Problem: When running the Tor Browser it does not open and displays a Windows 10 message saying the application has ‘Stopped Working’, ‘Close’ or ‘Debug’
Explanation: Webroot Antivirus has blocked the firefox.exe in the Tor Browser directory.
Resolution: In Webroot Antivirus in the Identity Protection -> Application Protection section you will find the Application ‘protected’. Change thsi to Allow and start the browser.
Problem: Attempted to upgrade VMware 5.5 to 5.5 Update 1 – Error conflicting VIB’s
The upgrade contains the following set of conflicting VIBs;
Remove the conflicting VIBs or use Image Builder to create a custom upgrade ISO image that contains the newer versions of the conflicting VIBs, and try to upgrade again.
Actually the problem is NOT the net-bnx2 package, but the net-cnic package it depends on. Or to be more precise, it looks like a problem during the ESXi update procedure to interpret version numbers correctly.
You can see that if you check the esxupdate.log or manually try to update net-bnx2 it with the –update option:
# esxcli software vib update –vibname net-bnx2 –dry-run –depot /tmp/BCM-NetXtremeII-4.0-offline_bundle-1796156.zip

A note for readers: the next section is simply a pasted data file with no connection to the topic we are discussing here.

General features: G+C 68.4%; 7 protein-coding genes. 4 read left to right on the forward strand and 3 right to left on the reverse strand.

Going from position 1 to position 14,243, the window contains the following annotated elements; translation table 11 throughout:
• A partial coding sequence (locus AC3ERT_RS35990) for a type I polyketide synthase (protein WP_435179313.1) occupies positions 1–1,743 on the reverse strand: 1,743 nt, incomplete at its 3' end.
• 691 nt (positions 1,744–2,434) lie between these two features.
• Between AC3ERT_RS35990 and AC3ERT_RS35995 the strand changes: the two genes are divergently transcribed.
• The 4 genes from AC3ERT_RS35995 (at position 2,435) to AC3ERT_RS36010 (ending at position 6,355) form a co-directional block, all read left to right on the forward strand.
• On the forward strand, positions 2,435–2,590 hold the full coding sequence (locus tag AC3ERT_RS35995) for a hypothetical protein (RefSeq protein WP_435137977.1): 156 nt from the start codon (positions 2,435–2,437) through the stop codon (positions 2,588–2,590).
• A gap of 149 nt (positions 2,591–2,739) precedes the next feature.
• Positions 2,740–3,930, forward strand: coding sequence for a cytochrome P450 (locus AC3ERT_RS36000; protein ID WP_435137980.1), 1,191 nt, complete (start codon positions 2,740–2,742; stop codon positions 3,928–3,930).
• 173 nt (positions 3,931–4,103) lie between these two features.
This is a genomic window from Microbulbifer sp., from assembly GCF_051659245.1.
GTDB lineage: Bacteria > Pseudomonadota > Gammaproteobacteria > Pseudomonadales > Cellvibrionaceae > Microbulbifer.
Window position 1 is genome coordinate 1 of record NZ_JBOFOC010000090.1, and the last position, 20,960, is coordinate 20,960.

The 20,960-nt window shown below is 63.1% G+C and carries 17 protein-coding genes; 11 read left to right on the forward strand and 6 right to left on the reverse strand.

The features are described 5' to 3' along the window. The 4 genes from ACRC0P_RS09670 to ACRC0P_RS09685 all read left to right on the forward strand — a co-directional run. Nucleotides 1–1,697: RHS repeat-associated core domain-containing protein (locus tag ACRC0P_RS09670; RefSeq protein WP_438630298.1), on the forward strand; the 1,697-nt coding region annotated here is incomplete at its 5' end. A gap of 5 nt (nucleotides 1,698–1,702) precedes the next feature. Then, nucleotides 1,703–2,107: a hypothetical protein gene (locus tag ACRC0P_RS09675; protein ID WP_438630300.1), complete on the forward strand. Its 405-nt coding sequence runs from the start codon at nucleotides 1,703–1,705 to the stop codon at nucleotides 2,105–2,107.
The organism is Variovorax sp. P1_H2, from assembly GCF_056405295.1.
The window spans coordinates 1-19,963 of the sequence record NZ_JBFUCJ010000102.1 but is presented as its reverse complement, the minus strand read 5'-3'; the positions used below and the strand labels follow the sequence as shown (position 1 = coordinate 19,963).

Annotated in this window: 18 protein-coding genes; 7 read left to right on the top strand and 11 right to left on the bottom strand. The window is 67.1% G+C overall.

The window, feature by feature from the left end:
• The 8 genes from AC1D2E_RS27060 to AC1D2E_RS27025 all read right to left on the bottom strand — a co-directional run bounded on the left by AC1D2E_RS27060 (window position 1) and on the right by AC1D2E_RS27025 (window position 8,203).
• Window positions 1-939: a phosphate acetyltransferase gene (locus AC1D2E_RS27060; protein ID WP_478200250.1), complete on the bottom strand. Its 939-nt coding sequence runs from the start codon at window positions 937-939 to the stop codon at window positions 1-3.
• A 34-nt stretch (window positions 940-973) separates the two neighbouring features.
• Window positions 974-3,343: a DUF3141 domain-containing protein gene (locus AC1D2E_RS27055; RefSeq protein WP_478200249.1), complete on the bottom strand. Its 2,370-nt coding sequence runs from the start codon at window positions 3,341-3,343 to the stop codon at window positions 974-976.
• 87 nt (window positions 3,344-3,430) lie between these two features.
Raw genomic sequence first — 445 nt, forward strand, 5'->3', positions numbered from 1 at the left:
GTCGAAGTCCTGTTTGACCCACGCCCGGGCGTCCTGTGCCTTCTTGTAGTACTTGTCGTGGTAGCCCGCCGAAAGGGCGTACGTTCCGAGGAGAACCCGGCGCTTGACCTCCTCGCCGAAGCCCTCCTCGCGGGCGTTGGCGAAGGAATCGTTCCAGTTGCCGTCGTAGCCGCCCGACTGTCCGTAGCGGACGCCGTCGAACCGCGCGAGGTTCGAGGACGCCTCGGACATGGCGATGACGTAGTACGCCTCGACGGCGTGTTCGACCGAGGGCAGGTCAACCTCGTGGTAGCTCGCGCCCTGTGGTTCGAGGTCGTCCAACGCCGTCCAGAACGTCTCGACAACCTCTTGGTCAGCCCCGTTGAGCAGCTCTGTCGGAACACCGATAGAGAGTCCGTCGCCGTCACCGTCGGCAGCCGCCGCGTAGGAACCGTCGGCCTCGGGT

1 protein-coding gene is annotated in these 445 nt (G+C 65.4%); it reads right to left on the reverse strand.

VIB Broadcom_bootbank_net-bnx2_2.2.5d.v55.2-1OEM.5188.8.131.521820 requires misc-cnic-register = 1.7a.02.v55.1-1OEM.5184.108.40.2061820, but the requirement cannot be satisfied within the ImageProfile.
Please refer to the log file for more details.
So our net-bnx2 driver needs at least misc-cnic-register = 1.7a.02.v55.1-1OEM.5220.127.116.111820, but that package is in the bundle. Hm.
Next step, what net-cnic version do I currently have on my host?
# esxcli software vib list | grep -i net-cnic
net-cnic 1.72.52.v55.1-1vmw.518.104.22.1681820 VMware VMwareCertified 2013-11-21
Ok, we got 1.72.52.v55.1-1vmw.522.214.171.1241820 here. So the battle boils down to version string 1.7a vs. 1.72. Might be a bit ambiguous.
Now let’s ask our ESXi host about what he assumes is the newer driver (make sure you scroll to the right to the Status column):
# esxcli software sources vib list -d /tmp/BCM-NetXtremeII-4.0-offline_bundle-1796156.zip